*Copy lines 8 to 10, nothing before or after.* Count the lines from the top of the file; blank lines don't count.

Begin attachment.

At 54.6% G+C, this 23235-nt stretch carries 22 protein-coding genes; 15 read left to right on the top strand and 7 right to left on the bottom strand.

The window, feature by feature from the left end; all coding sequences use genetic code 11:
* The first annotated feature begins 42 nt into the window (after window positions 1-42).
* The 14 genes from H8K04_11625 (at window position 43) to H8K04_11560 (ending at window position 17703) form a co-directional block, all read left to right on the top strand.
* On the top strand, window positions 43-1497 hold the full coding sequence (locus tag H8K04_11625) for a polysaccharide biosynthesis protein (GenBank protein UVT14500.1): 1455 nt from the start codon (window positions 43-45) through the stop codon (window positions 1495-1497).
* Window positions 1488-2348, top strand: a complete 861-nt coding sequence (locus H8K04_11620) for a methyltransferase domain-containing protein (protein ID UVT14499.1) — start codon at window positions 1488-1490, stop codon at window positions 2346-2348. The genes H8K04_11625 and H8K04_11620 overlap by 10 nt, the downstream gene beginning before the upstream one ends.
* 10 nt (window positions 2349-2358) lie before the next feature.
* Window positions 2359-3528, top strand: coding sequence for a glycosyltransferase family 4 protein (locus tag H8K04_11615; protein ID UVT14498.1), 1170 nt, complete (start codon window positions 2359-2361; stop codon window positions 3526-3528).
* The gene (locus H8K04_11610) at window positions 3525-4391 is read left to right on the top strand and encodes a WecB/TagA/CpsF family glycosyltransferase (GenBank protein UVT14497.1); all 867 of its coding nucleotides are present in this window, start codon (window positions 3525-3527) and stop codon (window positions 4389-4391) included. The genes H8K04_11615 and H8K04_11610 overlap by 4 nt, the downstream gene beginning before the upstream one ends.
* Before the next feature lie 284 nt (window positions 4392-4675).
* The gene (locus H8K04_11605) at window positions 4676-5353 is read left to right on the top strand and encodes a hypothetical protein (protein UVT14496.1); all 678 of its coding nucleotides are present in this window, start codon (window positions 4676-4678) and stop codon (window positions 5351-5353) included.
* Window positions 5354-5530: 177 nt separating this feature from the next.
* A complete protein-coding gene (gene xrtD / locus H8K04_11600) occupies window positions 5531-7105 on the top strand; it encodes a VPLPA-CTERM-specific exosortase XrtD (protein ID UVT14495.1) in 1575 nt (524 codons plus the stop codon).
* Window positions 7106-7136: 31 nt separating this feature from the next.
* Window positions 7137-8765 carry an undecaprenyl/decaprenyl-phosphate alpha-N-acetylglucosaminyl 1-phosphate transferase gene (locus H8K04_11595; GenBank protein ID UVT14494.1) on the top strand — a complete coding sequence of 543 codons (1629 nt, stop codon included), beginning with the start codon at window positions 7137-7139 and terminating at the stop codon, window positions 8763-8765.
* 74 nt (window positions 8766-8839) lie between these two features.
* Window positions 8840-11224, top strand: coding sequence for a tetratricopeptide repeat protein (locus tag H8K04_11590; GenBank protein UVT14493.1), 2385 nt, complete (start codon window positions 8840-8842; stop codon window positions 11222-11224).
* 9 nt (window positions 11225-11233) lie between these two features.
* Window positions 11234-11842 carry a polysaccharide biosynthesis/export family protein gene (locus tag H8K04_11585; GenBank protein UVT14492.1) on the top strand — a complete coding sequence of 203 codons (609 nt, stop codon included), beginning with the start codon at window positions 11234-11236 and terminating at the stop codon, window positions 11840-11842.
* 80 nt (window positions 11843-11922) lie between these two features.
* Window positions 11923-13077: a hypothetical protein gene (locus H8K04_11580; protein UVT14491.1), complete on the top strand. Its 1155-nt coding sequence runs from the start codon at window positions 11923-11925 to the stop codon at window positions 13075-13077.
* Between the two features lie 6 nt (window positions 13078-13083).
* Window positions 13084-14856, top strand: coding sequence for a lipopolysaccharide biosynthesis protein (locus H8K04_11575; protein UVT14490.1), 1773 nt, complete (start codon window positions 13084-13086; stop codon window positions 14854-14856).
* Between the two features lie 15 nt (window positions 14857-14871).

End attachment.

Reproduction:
* Window positions 2359-3528, top strand: coding sequence for a glycosyltransferase family 4 protein (locus tag H8K04_11615; protein ID UVT14498.1), 1170 nt, complete (start codon window positions 2359-2361; stop codon window positions 3526-3528).
* The gene (locus H8K04_11610) at window positions 3525-4391 is read left to right on the top strand and encodes a WecB/TagA/CpsF family glycosyltransferase (GenBank protein UVT14497.1); all 867 of its coding nucleotides are present in this window, start codon (window positions 3525-3527) and stop codon (window positions 4389-4391) included. The genes H8K04_11615 and H8K04_11610 overlap by 4 nt, the downstream gene beginning before the upstream one ends.
* Before the next feature lie 284 nt (window positions 4392-4675).